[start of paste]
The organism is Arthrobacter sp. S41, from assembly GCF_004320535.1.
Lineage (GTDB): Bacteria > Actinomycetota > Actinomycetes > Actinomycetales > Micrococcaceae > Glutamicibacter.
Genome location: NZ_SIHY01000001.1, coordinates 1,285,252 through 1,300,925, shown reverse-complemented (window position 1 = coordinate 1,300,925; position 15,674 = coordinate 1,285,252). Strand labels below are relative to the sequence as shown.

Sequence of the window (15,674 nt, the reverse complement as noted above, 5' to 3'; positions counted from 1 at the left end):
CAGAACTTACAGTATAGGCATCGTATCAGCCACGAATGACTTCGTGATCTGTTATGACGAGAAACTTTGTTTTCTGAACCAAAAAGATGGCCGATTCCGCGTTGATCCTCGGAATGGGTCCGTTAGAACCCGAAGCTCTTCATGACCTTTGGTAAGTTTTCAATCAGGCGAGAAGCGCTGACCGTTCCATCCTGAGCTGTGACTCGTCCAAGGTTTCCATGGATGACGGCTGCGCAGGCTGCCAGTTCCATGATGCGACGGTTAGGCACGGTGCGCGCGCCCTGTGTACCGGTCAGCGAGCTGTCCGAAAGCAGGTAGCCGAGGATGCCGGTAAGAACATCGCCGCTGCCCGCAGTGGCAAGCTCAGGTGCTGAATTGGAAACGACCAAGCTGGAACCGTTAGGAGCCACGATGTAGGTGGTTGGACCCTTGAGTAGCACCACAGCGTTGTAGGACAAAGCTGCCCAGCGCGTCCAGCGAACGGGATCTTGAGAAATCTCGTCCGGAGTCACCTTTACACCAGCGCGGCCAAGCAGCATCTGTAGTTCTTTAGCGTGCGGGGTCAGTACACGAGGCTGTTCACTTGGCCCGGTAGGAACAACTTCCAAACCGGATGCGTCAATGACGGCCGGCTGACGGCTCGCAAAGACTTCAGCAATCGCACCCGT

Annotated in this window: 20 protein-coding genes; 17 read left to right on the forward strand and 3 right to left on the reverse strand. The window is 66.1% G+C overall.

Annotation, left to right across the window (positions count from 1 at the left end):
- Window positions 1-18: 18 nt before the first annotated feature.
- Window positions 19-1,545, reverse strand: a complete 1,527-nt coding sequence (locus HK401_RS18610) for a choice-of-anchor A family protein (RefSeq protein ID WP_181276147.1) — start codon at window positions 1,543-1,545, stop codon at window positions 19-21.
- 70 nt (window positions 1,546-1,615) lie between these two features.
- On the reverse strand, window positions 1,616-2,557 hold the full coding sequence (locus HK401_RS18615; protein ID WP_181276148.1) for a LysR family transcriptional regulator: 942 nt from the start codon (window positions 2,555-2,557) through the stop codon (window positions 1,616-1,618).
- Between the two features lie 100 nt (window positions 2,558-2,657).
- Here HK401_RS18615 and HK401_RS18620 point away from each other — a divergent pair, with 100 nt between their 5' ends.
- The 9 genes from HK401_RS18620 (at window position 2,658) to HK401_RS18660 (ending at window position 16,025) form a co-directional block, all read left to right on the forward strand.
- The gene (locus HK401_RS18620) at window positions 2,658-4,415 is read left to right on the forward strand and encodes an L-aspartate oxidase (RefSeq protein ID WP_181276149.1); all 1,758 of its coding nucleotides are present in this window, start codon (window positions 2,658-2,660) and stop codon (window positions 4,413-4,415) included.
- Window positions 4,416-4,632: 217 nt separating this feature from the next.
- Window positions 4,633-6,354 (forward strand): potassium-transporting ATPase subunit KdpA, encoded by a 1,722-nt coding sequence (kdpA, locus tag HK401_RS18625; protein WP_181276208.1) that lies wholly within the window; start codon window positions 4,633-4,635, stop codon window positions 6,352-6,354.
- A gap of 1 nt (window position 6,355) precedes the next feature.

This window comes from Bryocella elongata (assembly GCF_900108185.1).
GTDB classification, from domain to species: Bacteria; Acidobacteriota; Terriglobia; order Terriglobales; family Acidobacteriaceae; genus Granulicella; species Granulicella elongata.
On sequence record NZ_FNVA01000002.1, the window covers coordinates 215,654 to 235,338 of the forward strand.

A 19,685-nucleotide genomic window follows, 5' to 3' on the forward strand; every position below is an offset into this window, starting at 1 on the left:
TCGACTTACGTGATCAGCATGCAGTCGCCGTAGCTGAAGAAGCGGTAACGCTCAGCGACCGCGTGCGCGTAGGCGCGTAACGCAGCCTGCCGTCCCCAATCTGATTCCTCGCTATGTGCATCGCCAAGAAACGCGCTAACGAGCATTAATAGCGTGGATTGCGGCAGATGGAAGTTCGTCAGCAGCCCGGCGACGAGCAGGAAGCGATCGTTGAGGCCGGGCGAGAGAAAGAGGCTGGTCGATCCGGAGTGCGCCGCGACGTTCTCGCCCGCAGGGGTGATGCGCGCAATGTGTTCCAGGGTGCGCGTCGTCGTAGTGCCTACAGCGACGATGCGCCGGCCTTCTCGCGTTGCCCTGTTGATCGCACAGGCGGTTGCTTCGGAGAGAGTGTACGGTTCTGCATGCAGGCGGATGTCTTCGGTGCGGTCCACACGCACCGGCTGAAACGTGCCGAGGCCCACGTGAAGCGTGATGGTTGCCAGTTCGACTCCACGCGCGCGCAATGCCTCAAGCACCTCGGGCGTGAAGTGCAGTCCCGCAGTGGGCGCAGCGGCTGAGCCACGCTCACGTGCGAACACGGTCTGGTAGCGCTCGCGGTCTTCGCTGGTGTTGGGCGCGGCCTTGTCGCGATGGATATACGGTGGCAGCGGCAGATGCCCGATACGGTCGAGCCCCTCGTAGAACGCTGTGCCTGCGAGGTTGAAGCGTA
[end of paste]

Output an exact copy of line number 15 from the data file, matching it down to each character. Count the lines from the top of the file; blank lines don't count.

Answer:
- The gene (locus HK401_RS18620) at window positions 2,658-4,415 is read left to right on the forward strand and encodes an L-aspartate oxidase (RefSeq protein ID WP_181276149.1); all 1,758 of its coding nucleotides are present in this window, start codon (window positions 2,658-2,660) and stop codon (window positions 4,413-4,415) included.